watka wrote:I find it amusing that whilst you're one of the more openly Christian guys here, you are still first and foremost associated with an eye for the ladies!
dinizintheoven wrote:GOOD CHRISTIANS do not go to jail. EVERYONE ON FORMULA ONE REJECTS should be in jail.
MCard LOLA
by Klon 12 Dec 2019, 08:03
dr-baker wrote:
Klon wrote:
dr-baker wrote:As regards Stewart v. Senna, you said you had to take individual races into account. But there is no mention that Jackie Stewart was the first of only two drivers to win a Grand Prix by two laps, something that Senna, Prost, and Schumacher never managed between them.

Though the fact that Damon Hill was the other one kinda undermines this achievement a bit.

I disagree.


In hindsight, I can see why you would, because I failed to explained my reasoning: it's not that "Damon Hill did it, therefore it's not noteworthy", it's more that Damon Hill achieving it shows that for this type of achievement you are very much dependent on lel rel for your opposition and it's not something you can achieve out of driver skill and car performance alone.

For the record, I should notice that I only argue against using this trivia as an argument for why Stewart may be rated above Senna; I personally rate Sir Jackie ahead of Senna (as well?).

by UncreativeUsername37 12 Dec 2019, 16:33
When I say "individual races", I mean counting things like wins as opposed to championship placings. I don't think a single race could ever make a difference, even without the policy of "a win is a win and a retirement is a retirement" that I've been doing.

Rob Dylan wrote:Mercedes paying homage to the other W12 chassis by breaking down 30 minutes in
by dr-baker 12 Dec 2019, 17:30
I understand both of you better now. Thank you for the clarifications.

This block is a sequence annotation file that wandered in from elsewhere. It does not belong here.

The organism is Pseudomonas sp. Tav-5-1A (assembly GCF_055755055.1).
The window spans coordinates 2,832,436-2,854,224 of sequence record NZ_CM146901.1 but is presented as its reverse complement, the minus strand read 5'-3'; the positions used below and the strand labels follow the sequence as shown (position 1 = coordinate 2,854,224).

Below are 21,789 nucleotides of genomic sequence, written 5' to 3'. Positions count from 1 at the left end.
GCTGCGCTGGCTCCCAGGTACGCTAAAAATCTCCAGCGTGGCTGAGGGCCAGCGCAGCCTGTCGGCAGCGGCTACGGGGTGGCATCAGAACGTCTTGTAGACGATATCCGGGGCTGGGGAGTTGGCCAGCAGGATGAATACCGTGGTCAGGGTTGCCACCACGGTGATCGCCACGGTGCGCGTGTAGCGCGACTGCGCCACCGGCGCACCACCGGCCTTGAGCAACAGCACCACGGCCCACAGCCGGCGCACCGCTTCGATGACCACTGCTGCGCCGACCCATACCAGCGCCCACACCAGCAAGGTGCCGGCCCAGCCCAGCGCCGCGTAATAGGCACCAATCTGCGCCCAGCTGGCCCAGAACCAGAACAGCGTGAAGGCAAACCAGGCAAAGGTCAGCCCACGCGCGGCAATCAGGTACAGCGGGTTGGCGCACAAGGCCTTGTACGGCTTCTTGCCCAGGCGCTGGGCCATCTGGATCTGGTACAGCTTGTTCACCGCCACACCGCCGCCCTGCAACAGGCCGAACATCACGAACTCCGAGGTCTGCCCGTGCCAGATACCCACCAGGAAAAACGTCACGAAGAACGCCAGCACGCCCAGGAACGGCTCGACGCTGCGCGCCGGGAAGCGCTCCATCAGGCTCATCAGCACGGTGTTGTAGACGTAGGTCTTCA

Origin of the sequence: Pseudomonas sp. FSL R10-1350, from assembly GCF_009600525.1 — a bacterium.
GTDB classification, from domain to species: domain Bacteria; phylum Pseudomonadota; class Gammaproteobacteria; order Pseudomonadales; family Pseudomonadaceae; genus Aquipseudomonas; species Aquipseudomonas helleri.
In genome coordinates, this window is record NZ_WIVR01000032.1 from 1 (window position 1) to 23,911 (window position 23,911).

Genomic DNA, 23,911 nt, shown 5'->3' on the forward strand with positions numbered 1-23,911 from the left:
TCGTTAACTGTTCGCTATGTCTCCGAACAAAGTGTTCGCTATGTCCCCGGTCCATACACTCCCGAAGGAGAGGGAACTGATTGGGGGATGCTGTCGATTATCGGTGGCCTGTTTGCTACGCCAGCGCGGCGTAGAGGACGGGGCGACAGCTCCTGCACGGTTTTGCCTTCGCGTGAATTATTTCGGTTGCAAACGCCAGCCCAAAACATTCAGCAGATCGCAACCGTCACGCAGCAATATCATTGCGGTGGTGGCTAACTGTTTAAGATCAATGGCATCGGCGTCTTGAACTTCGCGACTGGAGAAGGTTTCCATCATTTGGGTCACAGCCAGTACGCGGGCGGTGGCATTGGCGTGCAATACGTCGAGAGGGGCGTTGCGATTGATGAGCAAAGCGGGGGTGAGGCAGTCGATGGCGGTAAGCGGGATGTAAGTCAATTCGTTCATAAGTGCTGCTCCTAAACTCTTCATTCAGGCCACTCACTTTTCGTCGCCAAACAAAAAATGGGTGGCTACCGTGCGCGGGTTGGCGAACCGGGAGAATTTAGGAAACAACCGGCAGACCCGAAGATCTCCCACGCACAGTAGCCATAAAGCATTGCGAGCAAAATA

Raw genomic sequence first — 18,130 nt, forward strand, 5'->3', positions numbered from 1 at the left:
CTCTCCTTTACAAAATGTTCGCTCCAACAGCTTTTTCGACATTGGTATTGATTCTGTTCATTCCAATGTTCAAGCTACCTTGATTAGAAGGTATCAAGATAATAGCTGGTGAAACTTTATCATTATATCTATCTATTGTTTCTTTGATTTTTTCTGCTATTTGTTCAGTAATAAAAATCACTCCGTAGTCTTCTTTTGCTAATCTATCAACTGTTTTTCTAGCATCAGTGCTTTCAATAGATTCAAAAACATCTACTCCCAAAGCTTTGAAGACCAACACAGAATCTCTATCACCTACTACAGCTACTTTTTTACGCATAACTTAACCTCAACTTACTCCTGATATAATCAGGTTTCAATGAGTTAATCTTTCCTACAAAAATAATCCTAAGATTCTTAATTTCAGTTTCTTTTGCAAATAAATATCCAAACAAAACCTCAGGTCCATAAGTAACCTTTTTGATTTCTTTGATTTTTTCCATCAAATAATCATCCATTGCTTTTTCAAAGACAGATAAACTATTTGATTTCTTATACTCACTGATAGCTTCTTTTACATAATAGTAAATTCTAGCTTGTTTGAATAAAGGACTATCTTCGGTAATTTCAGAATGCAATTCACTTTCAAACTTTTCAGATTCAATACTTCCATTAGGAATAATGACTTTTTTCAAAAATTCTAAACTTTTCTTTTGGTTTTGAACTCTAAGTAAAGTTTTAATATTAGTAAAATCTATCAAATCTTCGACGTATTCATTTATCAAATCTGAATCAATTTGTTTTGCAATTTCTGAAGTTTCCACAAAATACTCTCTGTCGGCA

watka wrote:I find it amusing that whilst you're one of the more openly Christian guys here, you are still first and foremost associated with an eye for the ladies!
dinizintheoven wrote:GOOD CHRISTIANS do not go to jail. EVERYONE ON FORMULA ONE REJECTS should be in jail.
MCard LOLA
by UncreativeUsername37 13 Dec 2019, 05:21
Quarterfinals
Michael Schumacher v. Juan Manuel Fangio
In the FIFA World Cup, the quarterfinals is the point at which the matchups are completely random, if you know what I mean. But even though the world's biggest sport is all right with that, it doesn't feel right that Schumacher and Fangio meet this early. Anyway, with "only" five titles, what does Fangio have to make up for it? After adjusting for season length, he has far fewer wins and podiums and a bit fewer poles.

Fangio tended to be dominant in the years he was champion, which is nice, but Schumacher has depressingly dominant seasons too. The best thing for Fangio might be to look at certain spans of years – who had the best five-year span, three, eight, whatever – and they're still too similar to separate based on that, what with Schumacher's time at Ferrari and Fangio's time at... four teams.

What I'm saying is that whatever you can come up with for Fangio you can usually come up with for Schumacher and serve it with another year at the top on the side. Fangio has the better percentages, but you could say it's because Schumacher has what Fangio has and a bit (a "bit" being dozens more wins, even considering how many races he had) of extra stuff. You could also say it's because Fangio never got the chance to collect championship F1 stats in his thirties the same way Schumacher did, and there's the problem. because we all know how many 1940s grandes épreuves he won